- Mr. Conlon reflected on all of Mr. Domingo’s accomplishments and declared his boss “unattainable in his greatness.” (Full disclosure: the term “Doge of Los Angeles” is also Mr. Conlon’s). He mentioned that it was 35 years ago, almost to the day, that he first met Mr. Domingo in a rehearsal for La bohème; he told the story of how he thought Mr. Domingo knew who he was based on a brief conversation they had had earlier in the day, but that when he appeared in the rehearsal room, Mr. Domingo confessed to not knowing what Mr. Conlon was doing there with him. The two gentlemen laughed at the notion of how their relationship has evolved since then.
- Despite the clear focus of the day being on Mr. Domingo, there was some noteworthy praise tossed Mr. Conlon’s way too from many people, including Mr. Domingo, and how important he is to the company and to the city. Mr. Conlon responded by saying that, “Los Angeles is one of the greatest places to be, to live, and to make music.” Given the speculation surrounding his possible departure from his Music Director’s post at LA Opera after this coming season (for the Met, among other possibilities), all of the comments were nice to hear; whether they mean that he’ll stay, one can only hope.
- Mr. Domingo’s comments were extensive. He started by giving many “thank yous,” and then recounted his history with opera in Los Angeles and his involvement with Peter Hemmings in founding LA Opera in the afterglow of the very successful 1984 visit of the Royal Opera Company (Convent Garden) as part of the Olympic Arts Festival. He continued with comments about Verdi and I Due Foscari; he noted that while some of it sounds like early Verdi, he added, “It is amazing how advanced the work is on many points. . . . When Verdi writes bel canto, it is absolutely king-sized bel canto.”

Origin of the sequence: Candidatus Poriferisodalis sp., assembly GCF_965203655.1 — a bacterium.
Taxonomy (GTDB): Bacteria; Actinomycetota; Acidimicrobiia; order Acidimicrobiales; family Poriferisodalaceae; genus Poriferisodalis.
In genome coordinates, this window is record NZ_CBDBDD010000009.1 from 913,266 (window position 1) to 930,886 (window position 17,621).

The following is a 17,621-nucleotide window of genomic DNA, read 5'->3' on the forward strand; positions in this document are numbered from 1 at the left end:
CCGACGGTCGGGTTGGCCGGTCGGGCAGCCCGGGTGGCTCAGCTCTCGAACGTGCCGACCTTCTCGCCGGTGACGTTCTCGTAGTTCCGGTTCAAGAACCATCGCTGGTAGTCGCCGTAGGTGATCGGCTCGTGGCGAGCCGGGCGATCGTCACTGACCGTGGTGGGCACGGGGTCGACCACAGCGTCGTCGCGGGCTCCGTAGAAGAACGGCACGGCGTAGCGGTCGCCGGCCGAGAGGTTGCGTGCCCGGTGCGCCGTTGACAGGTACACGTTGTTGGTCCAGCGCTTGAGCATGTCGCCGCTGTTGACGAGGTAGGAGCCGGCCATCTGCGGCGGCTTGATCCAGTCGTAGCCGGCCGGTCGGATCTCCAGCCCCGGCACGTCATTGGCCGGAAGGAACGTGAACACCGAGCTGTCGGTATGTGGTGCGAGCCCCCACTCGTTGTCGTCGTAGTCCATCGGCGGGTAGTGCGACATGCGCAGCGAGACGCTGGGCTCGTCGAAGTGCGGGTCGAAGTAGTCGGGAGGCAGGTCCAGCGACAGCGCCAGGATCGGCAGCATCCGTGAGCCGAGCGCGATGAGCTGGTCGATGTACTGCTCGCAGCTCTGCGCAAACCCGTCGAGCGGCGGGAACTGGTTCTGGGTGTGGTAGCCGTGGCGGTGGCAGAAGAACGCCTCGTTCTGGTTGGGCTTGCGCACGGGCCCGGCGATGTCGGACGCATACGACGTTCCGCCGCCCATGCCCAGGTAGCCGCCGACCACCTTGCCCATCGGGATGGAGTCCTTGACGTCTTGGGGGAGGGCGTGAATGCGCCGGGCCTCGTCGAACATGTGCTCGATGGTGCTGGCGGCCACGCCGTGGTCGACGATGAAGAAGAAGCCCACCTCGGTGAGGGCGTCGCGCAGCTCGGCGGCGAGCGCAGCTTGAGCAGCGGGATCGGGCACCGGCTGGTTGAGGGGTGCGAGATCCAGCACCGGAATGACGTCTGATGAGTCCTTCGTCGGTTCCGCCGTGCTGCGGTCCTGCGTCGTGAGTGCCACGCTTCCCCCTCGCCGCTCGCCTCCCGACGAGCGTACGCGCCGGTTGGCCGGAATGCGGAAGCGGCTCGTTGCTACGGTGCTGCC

- Mr. Domingo noted that his 141st – 144th roles would all be Verdi baritone parts in celebration of the bicentennial of the composer’s birth: the title role in Nabucco, Germont in La Traviata, Giacomo, the father of the title character in Giovanna d’Arco, and the Conte di Luna in Il Trovatore.
- During the Q&A, Mr. Domingo was asked whether or not it is harder for him to memorize roles now compared to when he was younger. He replied that his memory is still there; however, he doesn’t have as much time to study and learn scores now as he used to have. He added that the best time for him to study was during long plane rides of 10 hours or more because he was least likely to be interrupted during those times.
- Mr. Koelsch was the day’s emcee, a role which he handled with ease and a refreshing lack of self-aggrandizement. He also happens to win the prize for best shoes of the day. Granted, they looked a lot like the pair I happened to be wearing that same day, but you shouldn’t hold that against him.
- Mr. Strassberger mentioned that he shared a birthday with Mr. Domingo, something he learned when he was 10 years old and he was given a Met Opera calendar which included birthdays of some of that company’s stars. He noted that the two would spend their joint birthday together in Valencia working on I Due Foscari at the Palau de la Musica. FWIW, Mr. Strassberger sported one of those accents whose origins you can’t identify; it was vaguely Euro-sounding, but not quite. Perhaps that is what happens when you spend major chunks of your life in such diverse places as Oklahoma, New York, and Italy.
- Not surprisingly, Mr. Domingo had a constant throng of people surrounding him, even after the press conference broke up. Everyone else of note was fairly accessible and very willing to chat.
- Montage of Placido Domingo: courtesy of Los Angeles Opera
- All other photos: CK Dexter Haven for All is Yar